methane is much more ecofriendly than ethanol and other biofuels,”
Spormann said. “Corn ethanol, for example, requires acres of cropland, as
well as fertilizers, pesticides, irrigation, and fermentation. Methanogens are
much more efficient, because they metabolize methane in just a few quick
For this new technology to become commercially viable, a number of fundamental
challenges must be addressed.
conceptually simple, there are significant hurdles to overcome before
electricity-to-methane technology can be deployed at a large scale,” said Bruce
Logan, a professor of civil and environmental engineering at Penn
State. “That’s because the underlying science of how these organisms
convert electrons into chemical energy is poorly understood.”
2009, Logan’s laboratory was the first to demonstrate that a
methanogen strain known as Methanobacterium palustre could convert an
electrical current directly into methane. For the experiment, Logan and his
Penn State colleagues built a reverse battery with positive and negative
electrodes placed in a beaker of nutrient-enriched water.
researchers spread a biofilm mixture of M. palustre and other microbial
species onto the cathode. When an electrical current was applied, the M.
palustre began churning out methane gas.
microbes were about 80 percent efficient in converting electricity to
methane,” Logan said.
rate of methane production remained high as long as the mixed microbial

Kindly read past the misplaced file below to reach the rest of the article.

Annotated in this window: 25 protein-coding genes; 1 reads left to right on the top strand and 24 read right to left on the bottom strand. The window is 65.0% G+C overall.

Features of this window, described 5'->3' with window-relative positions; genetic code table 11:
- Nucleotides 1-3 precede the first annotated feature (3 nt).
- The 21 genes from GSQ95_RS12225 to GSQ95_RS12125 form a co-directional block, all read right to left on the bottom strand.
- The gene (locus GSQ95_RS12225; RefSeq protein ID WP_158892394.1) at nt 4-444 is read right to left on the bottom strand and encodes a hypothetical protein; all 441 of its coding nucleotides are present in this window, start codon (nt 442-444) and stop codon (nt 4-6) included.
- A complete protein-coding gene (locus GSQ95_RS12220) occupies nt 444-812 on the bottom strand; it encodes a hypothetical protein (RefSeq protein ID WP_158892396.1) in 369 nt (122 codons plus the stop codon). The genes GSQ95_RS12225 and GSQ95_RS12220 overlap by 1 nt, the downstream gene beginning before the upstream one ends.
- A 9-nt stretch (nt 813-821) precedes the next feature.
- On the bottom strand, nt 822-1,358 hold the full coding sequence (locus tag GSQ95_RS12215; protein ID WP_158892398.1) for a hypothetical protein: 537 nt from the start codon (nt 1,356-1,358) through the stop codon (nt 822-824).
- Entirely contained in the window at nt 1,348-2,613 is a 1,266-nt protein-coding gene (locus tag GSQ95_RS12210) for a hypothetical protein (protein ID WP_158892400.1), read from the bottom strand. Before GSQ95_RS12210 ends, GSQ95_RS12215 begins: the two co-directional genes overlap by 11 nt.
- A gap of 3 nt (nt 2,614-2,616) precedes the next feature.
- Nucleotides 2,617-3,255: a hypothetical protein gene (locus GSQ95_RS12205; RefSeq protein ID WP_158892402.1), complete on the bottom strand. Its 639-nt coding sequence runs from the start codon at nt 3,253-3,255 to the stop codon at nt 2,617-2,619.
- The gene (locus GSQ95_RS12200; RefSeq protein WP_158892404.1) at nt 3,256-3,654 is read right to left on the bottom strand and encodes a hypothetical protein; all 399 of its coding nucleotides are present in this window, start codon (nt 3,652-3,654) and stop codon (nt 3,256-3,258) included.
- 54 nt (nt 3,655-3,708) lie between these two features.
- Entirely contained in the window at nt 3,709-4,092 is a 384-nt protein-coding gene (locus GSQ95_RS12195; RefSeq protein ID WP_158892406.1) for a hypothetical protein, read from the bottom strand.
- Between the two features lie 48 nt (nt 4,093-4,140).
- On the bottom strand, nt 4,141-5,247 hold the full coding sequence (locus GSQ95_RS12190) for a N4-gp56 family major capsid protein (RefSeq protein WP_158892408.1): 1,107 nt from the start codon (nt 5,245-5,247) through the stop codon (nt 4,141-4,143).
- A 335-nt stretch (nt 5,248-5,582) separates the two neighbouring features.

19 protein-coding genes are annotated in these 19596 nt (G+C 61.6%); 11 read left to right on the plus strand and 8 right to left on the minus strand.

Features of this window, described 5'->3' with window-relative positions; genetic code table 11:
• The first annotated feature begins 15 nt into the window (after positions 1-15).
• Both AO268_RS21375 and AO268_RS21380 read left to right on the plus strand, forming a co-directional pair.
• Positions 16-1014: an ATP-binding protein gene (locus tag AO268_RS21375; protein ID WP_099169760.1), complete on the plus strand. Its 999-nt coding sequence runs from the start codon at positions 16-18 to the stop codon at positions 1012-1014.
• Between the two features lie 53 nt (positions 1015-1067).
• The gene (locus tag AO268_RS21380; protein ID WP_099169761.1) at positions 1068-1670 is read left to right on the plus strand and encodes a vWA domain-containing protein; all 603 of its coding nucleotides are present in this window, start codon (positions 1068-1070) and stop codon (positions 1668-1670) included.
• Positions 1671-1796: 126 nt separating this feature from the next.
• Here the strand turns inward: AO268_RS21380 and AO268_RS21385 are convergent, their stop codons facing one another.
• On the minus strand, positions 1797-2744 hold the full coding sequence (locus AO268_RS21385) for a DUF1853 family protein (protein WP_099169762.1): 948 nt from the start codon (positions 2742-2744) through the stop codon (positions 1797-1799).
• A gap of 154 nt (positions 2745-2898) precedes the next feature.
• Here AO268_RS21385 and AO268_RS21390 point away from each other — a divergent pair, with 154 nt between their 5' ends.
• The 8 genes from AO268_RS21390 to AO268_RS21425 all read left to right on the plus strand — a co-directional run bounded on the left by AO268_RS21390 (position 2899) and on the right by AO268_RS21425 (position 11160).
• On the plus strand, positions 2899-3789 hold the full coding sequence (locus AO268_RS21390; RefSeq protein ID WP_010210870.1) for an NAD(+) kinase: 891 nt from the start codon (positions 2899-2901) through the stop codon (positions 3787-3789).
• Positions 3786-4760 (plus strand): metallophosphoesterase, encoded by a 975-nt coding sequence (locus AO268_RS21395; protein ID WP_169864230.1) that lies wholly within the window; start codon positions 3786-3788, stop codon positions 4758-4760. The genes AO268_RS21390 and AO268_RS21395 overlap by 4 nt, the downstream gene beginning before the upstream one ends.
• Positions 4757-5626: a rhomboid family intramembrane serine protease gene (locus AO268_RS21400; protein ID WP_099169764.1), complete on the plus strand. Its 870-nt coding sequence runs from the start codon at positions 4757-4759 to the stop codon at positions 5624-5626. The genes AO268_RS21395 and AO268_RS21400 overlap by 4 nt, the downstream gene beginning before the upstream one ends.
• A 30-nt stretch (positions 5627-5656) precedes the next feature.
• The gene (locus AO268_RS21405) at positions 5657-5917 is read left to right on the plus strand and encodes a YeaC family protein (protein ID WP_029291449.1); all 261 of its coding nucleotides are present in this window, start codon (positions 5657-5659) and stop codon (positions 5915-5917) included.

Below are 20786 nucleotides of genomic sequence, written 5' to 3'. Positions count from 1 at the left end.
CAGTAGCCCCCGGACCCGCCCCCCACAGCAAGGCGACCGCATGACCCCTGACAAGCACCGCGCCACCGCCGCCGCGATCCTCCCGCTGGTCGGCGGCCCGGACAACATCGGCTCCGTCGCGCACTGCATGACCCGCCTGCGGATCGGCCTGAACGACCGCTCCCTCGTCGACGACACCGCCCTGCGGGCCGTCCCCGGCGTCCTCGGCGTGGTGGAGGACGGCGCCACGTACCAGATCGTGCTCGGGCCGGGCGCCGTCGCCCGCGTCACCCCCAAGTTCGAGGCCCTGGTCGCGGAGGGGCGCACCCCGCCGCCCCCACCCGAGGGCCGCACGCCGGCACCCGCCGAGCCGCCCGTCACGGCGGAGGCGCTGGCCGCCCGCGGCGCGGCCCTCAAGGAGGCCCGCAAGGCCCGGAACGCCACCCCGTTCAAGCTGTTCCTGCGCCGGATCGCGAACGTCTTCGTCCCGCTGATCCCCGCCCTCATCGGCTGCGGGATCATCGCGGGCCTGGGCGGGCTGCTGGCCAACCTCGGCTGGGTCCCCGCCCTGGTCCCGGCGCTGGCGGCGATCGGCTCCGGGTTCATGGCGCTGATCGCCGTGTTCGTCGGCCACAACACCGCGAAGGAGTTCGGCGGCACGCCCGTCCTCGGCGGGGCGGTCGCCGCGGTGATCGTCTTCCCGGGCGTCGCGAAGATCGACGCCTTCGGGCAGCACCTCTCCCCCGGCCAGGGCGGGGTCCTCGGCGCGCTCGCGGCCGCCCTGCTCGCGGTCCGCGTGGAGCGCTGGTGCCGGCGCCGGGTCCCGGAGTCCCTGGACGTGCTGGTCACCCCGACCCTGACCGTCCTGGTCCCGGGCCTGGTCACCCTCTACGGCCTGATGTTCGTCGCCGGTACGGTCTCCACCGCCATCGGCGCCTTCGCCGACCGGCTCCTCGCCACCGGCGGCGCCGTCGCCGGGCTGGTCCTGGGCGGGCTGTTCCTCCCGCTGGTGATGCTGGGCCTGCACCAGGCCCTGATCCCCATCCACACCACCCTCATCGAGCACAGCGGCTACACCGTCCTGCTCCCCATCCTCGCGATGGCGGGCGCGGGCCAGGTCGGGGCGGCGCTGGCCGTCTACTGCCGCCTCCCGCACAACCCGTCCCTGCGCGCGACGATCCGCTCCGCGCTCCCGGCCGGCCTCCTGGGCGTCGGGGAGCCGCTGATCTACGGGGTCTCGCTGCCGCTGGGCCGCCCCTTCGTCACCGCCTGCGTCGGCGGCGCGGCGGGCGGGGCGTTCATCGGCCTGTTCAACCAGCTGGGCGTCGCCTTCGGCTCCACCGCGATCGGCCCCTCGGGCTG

community was intact. But when a previously isolated strain of pure M.
palustre was placed on the cathode alone, the rate plummeted, suggesting
that methanogens separated from other microbial species are less efficient than
those living in a natural community.
communities are complex,” Spormann added. “For example,
oxygen-consuming bacteria can help stabilize the community by preventing the
build-up of oxygen gas, which methanogens cannot tolerate. Other microbes
compete with methanogens for electrons. We want to identify the composition of
different communities and see how they evolve together over time.”
To accomplish that goal, Spormann has been feeding electricity to laboratory
cultures consisting of mixed strains of archaea and bacteria. This microbial
zoo includes bacterial species that compete with methanogens for carbon
dioxide, which the bacteria use to make acetate—an important
ingredient in vinegar, textiles and a variety of industrial chemicals.
might be organisms that are perfect for making acetate or methane but haven’t
been identified yet,” Spormann said. “We need to tap into the
unknown, novel organisms that are out there.”
State, Logan’s lab is designing and testing advanced cathode
technologies that will encourage the growth of methanogens and maximize
methane production. The Penn State team is also studying new materials for
electrodes, including a carbon-mesh fabric that could eliminate the need for
platinum and other precious metal catalysts.
of these materials have only been studied in bacterial systems but not in
communities with methanogens or other archaea,” Logan said. “Our
ultimate goal is to create a cost-effective system that reliably and robustly
produces methane from clean electrical energy. It’s high-risk, high-reward research,
but new approaches are needed for energy storage and for making useful organic
molecules without fossil fuels.”
Source: Stanford University